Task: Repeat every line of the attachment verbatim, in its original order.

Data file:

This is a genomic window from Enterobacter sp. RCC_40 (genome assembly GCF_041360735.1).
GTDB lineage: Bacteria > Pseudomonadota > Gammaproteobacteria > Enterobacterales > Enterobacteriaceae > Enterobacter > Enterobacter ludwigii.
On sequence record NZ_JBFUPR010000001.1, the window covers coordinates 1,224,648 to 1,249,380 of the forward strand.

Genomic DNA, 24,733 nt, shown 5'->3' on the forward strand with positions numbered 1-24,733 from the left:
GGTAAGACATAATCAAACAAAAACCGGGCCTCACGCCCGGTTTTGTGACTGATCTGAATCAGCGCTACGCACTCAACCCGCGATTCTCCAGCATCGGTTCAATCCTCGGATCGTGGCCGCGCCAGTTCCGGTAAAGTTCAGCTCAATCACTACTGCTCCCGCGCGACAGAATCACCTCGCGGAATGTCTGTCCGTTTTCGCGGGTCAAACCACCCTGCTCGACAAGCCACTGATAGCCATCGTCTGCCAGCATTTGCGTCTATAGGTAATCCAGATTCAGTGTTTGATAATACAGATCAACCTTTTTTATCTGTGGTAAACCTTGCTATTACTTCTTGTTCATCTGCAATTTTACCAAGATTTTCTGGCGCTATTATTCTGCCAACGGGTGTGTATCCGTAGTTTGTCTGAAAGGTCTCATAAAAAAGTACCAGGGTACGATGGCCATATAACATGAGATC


This is a genomic window from Enterobacter sp. RCC_40 (genome assembly GCF_041360735.1).
GTDB lineage: Bacteria > Pseudomonadota > Gammaproteobacteria > Enterobacterales > Enterobacteriaceae > Enterobacter > Enterobacter ludwigii.
On sequence record NZ_JBFUPR010000001.1, the window covers coordinates 1,224,648 to 1,249,380 of the forward strand.

Genomic DNA, 24,733 nt, shown 5'->3' on the forward strand with positions numbered 1-24,733 from the left:
GGTAAGACATAATCAAACAAAAACCGGGCCTCACGCCCGGTTTTGTGACTGATCTGAATCAGCGCTACGCACTCAACCCGCGATTCTCCAGCATCGGTTCAATCCTCGGATCGTGGCCGCGCCAGTTCCGGTAAAGTTCAGCTCAATCACTACTGCTCCCGCGCGACAGAATCACCTCGCGGAATGTCTGTCCGTTTTCGCGGGTCAAACCACCCTGCTCGACAAGCCACTGATAGCCATCGTCTGCCAGCATTTGCGTCTATAGGTAATCCAGATTCAGTGTTTGATAATACAGATCAACCTTTTTTATCTGTGGTAAACCTTGCTATTACTTCTTGTTCATCTGCAATTTTACCAAGATTTTCTGGCGCTATTATTCTGCCAACGGGTGTGTATCCGTAGTTTGTCTGAAAGGTCTCATAAAAAAGTACCAGGGTACGATGGCCATATAACATGAGATC